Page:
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US President Barack Obama on Thursday called on Vietnam's leader to improve on human rights but the former enemy nations pledged to work together on trade and tensions with China.
President Truong Tan Sang, only the second Vietnamese head of state to visit Washington since the normalization of relations in 1975, was jeered by hundreds of Vietnamese Americans, many waving the flags of the former Saigon regime and chanting slogans that were occasionally audible inside the White House.
But the two leaders looked upbeat during their meeting at the Oval Office, with Obama saying that Sang showed him a letter written by revolutionary Ho Chi Minh to former US president Harry Truman that voiced hope for cooperation, two decades before their traumatic war.
"We all recognize the extraordinarily complex history between the US and Vietnam. Step by step we have been able to establish a degree of mutual respect and trust," Obama said.
Obama said he had nevertheless pressed Sang on human rights, a top concern of US lawmakers, who have voiced alarm at the detention of dozens of bloggers and government critics.
"The United States continues to believe that all of us have to respect issues like freedom of expression, freedom of religion, freedom of assembly," Obama told reporters at the Oval Office with Sang at his side.
"We had a very candid conversation about both the progress that Vietnam is making and the challenges that remain," he said.
In a joint statement, Sang promised that Vietnam would sign the UN Convention Against Torture by the end of the year.
Vietnam is one of the few holdouts from the treaty, which critics say is ineffective and includes even China, which is often faulted on human rights.
The statement also pledged mutual respect for each other's political systems, 38 years after Vietnam's communists captured the former Saigon.
Several lawmakers have accused Obama of merely mentioning human rights and said he should have made progress a condition for further improvements in relations.
Sang, who acknowledged "differences" between the two countries on human rights, said Obama had promised to visit Vietnam by the end of his second term.
Obama, who would be the third successive US president to visit Vietnam, is expected in the region in October for summits in Bali and Brunei.
Vietnam has sought stronger ties with the United States at a time of rising tension with China, which Hanoi accuses of assertive claims to disputed territories.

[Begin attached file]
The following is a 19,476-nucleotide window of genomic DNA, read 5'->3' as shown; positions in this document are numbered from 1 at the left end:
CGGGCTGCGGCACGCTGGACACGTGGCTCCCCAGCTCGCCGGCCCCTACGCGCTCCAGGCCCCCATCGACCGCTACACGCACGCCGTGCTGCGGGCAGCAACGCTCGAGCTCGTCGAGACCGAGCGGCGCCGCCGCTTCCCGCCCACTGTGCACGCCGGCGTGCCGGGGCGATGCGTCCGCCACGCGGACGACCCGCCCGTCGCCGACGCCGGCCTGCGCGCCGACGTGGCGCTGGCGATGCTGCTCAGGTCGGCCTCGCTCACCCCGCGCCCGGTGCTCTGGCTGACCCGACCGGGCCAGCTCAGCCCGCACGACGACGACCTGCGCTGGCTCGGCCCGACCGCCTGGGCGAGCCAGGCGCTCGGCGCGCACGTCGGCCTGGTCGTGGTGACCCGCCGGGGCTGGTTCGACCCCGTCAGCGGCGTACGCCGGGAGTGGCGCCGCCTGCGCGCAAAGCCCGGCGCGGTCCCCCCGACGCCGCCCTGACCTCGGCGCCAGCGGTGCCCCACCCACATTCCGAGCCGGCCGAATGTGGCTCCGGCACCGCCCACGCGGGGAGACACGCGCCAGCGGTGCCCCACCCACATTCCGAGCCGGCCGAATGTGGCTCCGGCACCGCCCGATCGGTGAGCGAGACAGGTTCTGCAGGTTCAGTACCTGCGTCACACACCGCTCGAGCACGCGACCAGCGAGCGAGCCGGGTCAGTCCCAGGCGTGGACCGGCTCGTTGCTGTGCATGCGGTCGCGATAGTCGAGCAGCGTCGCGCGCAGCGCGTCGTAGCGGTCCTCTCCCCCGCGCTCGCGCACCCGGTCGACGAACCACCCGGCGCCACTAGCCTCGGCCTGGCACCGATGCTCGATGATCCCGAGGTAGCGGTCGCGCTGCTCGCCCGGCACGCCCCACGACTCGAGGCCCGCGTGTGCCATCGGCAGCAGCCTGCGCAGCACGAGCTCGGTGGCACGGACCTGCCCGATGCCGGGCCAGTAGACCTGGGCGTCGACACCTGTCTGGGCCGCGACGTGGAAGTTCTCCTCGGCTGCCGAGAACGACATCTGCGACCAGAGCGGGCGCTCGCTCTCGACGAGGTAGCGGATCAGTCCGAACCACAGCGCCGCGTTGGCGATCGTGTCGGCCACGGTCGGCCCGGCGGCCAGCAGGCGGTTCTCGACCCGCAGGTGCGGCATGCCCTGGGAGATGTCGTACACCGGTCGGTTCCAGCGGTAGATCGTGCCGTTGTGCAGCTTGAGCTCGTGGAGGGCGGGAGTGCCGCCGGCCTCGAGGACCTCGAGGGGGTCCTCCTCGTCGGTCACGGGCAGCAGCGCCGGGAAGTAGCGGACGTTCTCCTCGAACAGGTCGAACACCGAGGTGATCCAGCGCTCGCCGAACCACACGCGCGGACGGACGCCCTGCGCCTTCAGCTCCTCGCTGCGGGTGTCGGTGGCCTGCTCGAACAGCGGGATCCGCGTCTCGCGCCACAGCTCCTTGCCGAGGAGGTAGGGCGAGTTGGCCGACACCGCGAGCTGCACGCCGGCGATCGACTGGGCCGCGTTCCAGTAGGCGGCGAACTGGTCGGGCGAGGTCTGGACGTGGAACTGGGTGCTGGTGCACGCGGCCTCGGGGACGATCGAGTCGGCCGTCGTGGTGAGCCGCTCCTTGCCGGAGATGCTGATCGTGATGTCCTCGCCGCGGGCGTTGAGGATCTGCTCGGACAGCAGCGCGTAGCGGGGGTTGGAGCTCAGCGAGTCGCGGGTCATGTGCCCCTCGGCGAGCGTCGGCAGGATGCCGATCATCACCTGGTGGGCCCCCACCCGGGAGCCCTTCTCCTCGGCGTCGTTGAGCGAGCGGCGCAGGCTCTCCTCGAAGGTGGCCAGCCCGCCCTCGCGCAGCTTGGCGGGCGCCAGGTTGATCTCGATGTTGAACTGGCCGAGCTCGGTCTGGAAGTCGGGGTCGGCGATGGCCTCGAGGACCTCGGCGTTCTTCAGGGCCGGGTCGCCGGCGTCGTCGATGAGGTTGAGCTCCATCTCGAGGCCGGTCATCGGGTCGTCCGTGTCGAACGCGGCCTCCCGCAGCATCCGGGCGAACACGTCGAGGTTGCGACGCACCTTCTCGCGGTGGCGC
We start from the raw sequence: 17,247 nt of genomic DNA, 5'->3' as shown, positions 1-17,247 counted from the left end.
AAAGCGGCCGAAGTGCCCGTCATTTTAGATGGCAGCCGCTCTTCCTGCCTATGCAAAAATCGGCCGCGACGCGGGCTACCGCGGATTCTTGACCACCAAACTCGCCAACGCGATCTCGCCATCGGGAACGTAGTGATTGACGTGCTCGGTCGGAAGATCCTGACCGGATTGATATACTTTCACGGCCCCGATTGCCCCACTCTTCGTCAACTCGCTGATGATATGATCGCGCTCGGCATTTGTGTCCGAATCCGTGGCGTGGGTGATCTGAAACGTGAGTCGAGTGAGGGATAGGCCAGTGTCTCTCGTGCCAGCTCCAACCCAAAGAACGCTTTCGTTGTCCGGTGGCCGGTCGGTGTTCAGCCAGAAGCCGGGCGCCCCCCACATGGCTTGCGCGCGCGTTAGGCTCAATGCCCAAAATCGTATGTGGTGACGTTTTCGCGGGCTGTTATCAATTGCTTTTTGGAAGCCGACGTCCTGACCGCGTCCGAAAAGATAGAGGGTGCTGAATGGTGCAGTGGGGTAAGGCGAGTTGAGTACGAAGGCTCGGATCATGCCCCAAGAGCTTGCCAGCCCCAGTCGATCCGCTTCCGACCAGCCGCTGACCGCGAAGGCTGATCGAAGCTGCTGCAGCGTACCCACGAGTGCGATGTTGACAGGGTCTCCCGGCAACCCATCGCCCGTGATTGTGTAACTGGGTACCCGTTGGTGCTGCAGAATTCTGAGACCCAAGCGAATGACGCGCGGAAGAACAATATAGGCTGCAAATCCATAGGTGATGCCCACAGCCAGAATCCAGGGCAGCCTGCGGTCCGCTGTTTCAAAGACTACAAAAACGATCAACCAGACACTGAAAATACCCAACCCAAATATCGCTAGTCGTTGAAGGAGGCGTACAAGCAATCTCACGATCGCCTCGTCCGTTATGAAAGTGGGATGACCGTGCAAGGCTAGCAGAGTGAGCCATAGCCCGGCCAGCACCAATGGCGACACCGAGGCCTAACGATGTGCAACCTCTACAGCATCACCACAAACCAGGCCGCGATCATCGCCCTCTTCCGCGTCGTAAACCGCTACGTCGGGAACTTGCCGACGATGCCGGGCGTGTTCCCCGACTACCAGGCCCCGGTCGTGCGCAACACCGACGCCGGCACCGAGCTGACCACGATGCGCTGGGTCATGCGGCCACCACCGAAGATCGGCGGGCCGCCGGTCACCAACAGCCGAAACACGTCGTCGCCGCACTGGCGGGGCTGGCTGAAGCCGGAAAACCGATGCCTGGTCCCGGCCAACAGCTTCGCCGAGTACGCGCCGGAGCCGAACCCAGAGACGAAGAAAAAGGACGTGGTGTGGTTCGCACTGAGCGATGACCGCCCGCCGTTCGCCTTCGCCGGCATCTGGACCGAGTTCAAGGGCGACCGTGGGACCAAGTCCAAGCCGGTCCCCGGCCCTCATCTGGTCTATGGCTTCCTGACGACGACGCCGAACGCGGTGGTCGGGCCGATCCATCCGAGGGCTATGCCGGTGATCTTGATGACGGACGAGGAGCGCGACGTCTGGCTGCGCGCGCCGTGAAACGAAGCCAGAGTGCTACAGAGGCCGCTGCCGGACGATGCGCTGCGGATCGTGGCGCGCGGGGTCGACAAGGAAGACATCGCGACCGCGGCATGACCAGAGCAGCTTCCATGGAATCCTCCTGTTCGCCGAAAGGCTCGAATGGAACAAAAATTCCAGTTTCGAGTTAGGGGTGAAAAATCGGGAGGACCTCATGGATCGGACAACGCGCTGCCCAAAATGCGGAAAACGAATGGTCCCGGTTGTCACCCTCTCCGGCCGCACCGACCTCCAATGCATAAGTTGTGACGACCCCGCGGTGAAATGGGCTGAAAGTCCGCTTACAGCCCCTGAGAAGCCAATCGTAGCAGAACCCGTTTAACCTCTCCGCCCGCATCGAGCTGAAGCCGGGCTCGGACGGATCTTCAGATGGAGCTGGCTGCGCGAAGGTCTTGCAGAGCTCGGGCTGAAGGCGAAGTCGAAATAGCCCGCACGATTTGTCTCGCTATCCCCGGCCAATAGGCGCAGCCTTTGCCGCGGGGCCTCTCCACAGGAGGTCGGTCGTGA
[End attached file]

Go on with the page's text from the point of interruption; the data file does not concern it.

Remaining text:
Sang and Obama, in the statement, called for "the settlement of disputes by peaceful means" and renewed support for a code of conduct to manage mishaps.
The United States has stepped up military ties with Vietnam but has held off on offering "lethal" weapons due to rights concerns.
Obama welcomed Vietnam's upcoming entry into UN peacekeeping operations and called for more "non-traditional" security cooperation, including in disaster relief.
Obama has increasingly put a focus on Southeast Asia, seeing the region as economically vibrant, largely US-friendly and neglected in the past by US policymakers.
Sang is the fourth Southeast Asian leader to visit the White House this year.
As part of its so-called Asia pivot, the United States has championed the Trans-Pacific Partnership, which aims to create a vast free trade zone.
Twelve nations are taking part, including Vietnam and most recently Japan, meaning that the pact would cover 40 percent of the world economy.
Obama and Sang recommitted to completing negotiations by the end of the year, but Obama acknowledged it was an "ambitious goal."
US labor unions have criticized Vietnam's participation, saying it does not protect workers adequately enough to join a free trade zone with developed nations such as the United States, Australia and New Zealand.
Protesters outside the White House held up signs saying "No trade without human rights," and "Communist - Go Home."
"Okay, you can invite him, but you have to put on the table pressure to push the Vietnamese communists to comply with international law and human rights," said activist Huu Dinh Vo.
Several other Vietnamese Americans meanwhile carried banners that denounced not Sang, but China, over its territorial claims.
Sang, speaking in the Oval Office, thanked the United States for welcoming Vietnamese Americans who are becoming "more and more prosperous and successful."
Sang voiced hope that the 1.7 million-strong Vietnamese American community would start "contributing more and more to the friendship between our two countries."